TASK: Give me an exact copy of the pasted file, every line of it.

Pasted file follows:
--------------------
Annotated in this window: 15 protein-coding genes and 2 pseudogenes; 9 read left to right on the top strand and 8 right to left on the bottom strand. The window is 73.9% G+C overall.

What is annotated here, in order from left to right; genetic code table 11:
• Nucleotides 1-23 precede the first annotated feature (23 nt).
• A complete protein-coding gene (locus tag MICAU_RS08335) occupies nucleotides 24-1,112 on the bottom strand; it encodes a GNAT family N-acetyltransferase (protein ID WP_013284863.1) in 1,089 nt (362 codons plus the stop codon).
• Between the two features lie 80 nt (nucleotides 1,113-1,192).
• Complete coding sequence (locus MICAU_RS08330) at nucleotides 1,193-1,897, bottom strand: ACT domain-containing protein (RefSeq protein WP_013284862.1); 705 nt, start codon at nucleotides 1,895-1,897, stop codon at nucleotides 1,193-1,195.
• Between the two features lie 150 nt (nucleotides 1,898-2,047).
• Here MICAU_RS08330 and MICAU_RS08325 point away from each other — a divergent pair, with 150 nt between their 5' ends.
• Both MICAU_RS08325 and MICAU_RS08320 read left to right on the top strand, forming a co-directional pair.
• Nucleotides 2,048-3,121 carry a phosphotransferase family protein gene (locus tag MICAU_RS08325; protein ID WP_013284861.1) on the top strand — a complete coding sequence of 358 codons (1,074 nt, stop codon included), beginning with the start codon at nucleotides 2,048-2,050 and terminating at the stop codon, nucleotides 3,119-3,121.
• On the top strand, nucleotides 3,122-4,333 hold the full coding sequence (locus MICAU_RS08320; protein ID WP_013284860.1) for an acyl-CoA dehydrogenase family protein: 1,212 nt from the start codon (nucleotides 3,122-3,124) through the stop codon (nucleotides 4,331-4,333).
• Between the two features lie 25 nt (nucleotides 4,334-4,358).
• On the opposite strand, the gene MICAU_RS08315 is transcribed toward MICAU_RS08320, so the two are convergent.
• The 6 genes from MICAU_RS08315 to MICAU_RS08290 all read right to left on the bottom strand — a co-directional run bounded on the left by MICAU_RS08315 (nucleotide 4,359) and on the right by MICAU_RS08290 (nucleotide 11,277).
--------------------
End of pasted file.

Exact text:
Annotated in this window: 15 protein-coding genes and 2 pseudogenes; 9 read left to right on the top strand and 8 right to left on the bottom strand. The window is 73.9% G+C overall.

What is annotated here, in order from left to right; genetic code table 11:
• Nucleotides 1-23 precede the first annotated feature (23 nt).
• A complete protein-coding gene (locus tag MICAU_RS08335) occupies nucleotides 24-1,112 on the bottom strand; it encodes a GNAT family N-acetyltransferase (protein ID WP_013284863.1) in 1,089 nt (362 codons plus the stop codon).
• Between the two features lie 80 nt (nucleotides 1,113-1,192).
• Complete coding sequence (locus MICAU_RS08330) at nucleotides 1,193-1,897, bottom strand: ACT domain-containing protein (RefSeq protein WP_013284862.1); 705 nt, start codon at nucleotides 1,895-1,897, stop codon at nucleotides 1,193-1,195.
• Between the two features lie 150 nt (nucleotides 1,898-2,047).
• Here MICAU_RS08330 and MICAU_RS08325 point away from each other — a divergent pair, with 150 nt between their 5' ends.
• Both MICAU_RS08325 and MICAU_RS08320 read left to right on the top strand, forming a co-directional pair.
• Nucleotides 2,048-3,121 carry a phosphotransferase family protein gene (locus tag MICAU_RS08325; protein ID WP_013284861.1) on the top strand — a complete coding sequence of 358 codons (1,074 nt, stop codon included), beginning with the start codon at nucleotides 2,048-2,050 and terminating at the stop codon, nucleotides 3,119-3,121.
• On the top strand, nucleotides 3,122-4,333 hold the full coding sequence (locus MICAU_RS08320; protein ID WP_013284860.1) for an acyl-CoA dehydrogenase family protein: 1,212 nt from the start codon (nucleotides 3,122-3,124) through the stop codon (nucleotides 4,331-4,333).
• Between the two features lie 25 nt (nucleotides 4,334-4,358).
• On the opposite strand, the gene MICAU_RS08315 is transcribed toward MICAU_RS08320, so the two are convergent.
• The 6 genes from MICAU_RS08315 to MICAU_RS08290 all read right to left on the bottom strand — a co-directional run bounded on the left by MICAU_RS08315 (nucleotide 4,359) and on the right by MICAU_RS08290 (nucleotide 11,277).